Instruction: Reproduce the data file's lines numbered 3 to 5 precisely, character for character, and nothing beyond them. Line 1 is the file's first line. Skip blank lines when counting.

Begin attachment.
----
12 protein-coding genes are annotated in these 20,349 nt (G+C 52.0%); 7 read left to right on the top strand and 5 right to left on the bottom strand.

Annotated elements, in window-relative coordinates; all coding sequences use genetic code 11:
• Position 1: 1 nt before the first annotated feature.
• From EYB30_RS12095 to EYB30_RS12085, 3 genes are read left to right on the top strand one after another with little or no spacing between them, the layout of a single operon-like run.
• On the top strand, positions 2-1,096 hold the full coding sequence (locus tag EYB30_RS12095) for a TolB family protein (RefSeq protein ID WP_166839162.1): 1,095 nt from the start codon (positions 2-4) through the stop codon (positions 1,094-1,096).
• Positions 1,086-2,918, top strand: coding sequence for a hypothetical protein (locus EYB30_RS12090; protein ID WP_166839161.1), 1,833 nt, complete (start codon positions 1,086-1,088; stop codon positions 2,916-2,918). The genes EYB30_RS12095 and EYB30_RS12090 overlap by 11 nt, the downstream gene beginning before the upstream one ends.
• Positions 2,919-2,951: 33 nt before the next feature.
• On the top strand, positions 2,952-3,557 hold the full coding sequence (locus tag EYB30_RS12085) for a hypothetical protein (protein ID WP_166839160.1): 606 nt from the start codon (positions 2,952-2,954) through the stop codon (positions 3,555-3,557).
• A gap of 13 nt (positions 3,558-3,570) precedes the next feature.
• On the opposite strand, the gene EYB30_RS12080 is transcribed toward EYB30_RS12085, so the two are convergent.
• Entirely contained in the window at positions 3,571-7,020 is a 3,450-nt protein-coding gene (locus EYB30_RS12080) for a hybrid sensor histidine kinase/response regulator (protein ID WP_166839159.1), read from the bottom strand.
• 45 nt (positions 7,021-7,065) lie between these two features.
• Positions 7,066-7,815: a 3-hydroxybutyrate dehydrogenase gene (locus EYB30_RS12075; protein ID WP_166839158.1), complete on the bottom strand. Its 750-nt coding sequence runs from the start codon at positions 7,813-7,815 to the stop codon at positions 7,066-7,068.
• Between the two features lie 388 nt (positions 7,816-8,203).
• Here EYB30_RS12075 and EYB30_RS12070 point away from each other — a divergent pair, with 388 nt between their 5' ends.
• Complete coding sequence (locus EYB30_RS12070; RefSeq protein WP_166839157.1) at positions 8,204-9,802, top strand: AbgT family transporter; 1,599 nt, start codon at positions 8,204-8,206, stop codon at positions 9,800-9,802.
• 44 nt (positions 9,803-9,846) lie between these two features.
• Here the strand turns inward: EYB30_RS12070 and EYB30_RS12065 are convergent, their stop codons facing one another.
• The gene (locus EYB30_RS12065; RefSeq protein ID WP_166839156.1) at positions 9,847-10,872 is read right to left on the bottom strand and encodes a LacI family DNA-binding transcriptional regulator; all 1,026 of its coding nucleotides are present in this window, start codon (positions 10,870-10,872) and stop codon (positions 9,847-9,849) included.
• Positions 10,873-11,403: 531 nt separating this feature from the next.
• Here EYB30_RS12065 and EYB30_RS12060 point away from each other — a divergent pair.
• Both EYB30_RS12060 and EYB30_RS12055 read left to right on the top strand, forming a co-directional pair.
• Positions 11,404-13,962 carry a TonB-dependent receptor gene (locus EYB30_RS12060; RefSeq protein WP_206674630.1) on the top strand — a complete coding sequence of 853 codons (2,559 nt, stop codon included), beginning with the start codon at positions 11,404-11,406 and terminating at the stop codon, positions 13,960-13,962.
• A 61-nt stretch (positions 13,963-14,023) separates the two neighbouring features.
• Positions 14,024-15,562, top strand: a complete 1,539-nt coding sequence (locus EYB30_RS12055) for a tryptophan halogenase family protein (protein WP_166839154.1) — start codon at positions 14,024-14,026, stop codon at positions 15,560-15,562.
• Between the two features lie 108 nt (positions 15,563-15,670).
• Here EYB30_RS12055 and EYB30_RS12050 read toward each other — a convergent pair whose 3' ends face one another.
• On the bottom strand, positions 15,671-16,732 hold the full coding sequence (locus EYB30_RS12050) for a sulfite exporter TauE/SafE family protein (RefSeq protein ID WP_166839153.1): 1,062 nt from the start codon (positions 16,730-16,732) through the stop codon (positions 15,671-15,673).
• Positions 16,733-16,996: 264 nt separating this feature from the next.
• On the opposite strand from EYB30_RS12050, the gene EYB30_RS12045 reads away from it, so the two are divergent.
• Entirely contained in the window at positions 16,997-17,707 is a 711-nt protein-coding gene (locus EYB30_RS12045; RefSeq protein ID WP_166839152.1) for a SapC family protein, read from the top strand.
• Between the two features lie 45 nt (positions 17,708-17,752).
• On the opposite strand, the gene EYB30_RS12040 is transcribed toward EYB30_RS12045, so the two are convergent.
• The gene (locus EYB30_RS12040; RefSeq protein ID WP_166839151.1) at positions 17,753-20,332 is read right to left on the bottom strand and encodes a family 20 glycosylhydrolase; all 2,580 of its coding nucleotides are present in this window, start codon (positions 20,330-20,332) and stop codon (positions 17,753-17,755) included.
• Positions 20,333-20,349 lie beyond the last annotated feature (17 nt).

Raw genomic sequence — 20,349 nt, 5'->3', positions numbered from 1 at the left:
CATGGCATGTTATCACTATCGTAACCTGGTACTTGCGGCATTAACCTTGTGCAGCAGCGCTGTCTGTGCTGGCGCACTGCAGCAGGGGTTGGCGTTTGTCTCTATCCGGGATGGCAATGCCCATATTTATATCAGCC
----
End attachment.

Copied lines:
• Position 1: 1 nt before the first annotated feature.
• From EYB30_RS12095 to EYB30_RS12085, 3 genes are read left to right on the top strand one after another with little or no spacing between them, the layout of a single operon-like run.
• On the top strand, positions 2-1,096 hold the full coding sequence (locus tag EYB30_RS12095) for a TolB family protein (RefSeq protein ID WP_166839162.1): 1,095 nt from the start codon (positions 2-4) through the stop codon (positions 1,094-1,096).